A number of charities have warned that UK government data does not reflect the rising risk of homelessness across the country due to the "informal" methods used by councils to mask the problem.

According to a study by charities Crisis and the Joseph Rowntree Foundation, there has been a 9% rise in homelessness between 2013 and 2014, equating to 280,000 cases, but office figures show a different picture.

During the same period, government figures show that "accepted homeless" cases have actually fallen by 3%, at around 52,000 last year.

"We see that the number of cases of people facing or at serious risk of homelessness rose sharply last year," said the lead author of the report, Dr Suzanne Fitzpatrick.

"Yet this alarming trend has gone largely unnoticed by politicians or the media".

The charities conduct the independent study annually and analyses survey findings from England's 326 councils. The research was compiled by academics based at Heriot-Watt University, the University of New South Wales and the University of York.

Benefit cuts and lack of housing supply

Homeless man Ray ( no second name given) begs for loose change on the High Street of West Bromwich
Homeless man Ray ( no second name given) begs for loose change on the High Street of West Bromwich Getty

The report blamed benefit cuts and a "woeful lack of affordable housing" which has led to a rise or risk of homelessness and more people moving further away from where they had lived in previous years.

"The true scale of homelessness in England, which headline figures no longer reflect," said Jon Sparkes, CEO of Crisis, in the report.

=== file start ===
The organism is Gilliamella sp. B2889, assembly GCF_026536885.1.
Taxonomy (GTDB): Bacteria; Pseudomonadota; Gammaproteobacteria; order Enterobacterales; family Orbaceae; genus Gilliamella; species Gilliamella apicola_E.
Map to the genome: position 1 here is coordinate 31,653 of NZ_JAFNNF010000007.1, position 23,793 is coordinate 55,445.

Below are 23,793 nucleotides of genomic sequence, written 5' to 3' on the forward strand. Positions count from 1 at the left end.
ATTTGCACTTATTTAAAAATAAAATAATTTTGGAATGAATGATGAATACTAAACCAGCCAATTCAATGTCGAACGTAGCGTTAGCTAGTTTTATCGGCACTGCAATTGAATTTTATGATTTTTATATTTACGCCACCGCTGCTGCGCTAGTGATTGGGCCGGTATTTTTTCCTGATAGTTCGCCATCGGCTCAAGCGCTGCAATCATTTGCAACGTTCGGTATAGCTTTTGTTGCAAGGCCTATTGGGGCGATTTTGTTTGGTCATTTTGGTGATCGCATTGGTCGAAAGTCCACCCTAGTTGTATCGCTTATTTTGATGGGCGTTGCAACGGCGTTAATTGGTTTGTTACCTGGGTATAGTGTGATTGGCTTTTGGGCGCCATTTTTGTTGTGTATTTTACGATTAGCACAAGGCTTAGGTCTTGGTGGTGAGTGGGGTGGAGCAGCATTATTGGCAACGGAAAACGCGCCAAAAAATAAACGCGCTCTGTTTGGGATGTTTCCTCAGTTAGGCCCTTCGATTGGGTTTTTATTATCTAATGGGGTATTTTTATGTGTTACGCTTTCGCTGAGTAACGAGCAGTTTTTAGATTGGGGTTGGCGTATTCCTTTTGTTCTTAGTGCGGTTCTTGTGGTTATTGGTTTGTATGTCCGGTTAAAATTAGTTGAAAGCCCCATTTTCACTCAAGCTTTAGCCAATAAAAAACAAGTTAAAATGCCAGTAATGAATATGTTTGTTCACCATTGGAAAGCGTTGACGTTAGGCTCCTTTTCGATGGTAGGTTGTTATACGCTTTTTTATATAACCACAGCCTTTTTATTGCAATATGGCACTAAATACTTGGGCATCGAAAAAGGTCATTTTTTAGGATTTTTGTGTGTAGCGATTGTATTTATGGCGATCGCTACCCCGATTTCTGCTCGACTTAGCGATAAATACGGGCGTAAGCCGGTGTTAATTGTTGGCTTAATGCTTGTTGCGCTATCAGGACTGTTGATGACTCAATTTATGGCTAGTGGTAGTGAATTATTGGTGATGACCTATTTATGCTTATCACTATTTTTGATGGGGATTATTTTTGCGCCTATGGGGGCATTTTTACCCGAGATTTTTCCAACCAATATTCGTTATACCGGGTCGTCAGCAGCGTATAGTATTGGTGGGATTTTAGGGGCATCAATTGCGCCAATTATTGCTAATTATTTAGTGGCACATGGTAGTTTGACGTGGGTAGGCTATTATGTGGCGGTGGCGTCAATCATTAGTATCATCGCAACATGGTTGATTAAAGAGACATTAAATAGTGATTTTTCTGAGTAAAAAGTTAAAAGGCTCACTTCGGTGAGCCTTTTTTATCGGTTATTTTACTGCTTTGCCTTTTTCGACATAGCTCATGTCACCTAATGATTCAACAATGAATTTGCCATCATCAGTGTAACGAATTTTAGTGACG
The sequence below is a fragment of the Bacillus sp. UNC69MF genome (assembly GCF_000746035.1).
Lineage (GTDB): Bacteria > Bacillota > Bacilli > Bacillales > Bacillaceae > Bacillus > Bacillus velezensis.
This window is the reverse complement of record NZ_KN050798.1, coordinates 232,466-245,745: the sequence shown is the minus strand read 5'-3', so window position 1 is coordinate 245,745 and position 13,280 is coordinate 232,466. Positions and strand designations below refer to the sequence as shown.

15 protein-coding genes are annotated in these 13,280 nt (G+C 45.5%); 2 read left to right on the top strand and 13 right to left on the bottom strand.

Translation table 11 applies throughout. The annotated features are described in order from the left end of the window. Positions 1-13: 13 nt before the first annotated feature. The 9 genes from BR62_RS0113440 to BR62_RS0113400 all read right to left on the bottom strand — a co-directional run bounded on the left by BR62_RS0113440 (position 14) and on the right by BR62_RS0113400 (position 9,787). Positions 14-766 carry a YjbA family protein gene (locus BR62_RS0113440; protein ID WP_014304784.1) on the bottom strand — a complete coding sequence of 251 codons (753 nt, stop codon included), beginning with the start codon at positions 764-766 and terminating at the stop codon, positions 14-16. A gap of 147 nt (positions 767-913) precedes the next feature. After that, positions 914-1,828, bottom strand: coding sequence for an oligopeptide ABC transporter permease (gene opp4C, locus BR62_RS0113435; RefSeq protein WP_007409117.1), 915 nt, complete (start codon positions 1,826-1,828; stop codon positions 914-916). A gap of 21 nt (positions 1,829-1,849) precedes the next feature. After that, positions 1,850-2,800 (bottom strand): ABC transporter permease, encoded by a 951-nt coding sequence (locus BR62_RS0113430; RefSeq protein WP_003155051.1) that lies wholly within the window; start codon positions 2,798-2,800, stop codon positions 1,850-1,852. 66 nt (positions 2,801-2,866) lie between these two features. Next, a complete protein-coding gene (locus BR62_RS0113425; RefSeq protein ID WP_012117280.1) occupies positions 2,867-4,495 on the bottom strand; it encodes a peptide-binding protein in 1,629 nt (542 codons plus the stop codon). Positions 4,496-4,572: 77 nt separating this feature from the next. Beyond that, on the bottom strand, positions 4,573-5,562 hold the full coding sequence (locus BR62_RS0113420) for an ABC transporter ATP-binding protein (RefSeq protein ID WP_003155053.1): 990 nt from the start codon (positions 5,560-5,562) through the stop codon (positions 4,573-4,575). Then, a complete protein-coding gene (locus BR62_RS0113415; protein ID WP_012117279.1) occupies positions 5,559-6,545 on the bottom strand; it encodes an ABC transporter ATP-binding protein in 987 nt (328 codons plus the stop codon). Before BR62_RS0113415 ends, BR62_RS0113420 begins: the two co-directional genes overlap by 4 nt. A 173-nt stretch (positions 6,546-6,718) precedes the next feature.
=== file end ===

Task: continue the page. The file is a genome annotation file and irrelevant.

"Council officials are clear that benefit cuts and sanctions are taking a dreadful toll on people's lives, with rising numbers facing the loss of their home at a time when councils are being forced to cut services. This is a desperate state of affairs."

The government has limited the amount households can receive in benefits to £26,000 a year while also abolishing baby tax credit.

Whitehall has also shifted tax credit thresholds and installed the bedroom tax, officially called the spare room subsidy by the Department for Work and Pensions (DWP), which was introduced in April 2013.

It is a cut in housing benefit for recipients who have spare bedrooms.

Meanwhile, the chronic shortage of supply and increasing demand has meant UK house prices, on average, have rocketed by 56% nationally since 2004. This has had a knock-on effect on the rental market.

"These claims are misleading and the fact is statutory homelessness remains lower than in 27 of the last 30 years," said Kris Hopkins, homelessness minister, in response to the independent study.

"The figures include those who councils have helped to avoid being made homeless, as well as those accepted as homeless - and shows the wide range of options available to help prevent homelessness in the first place."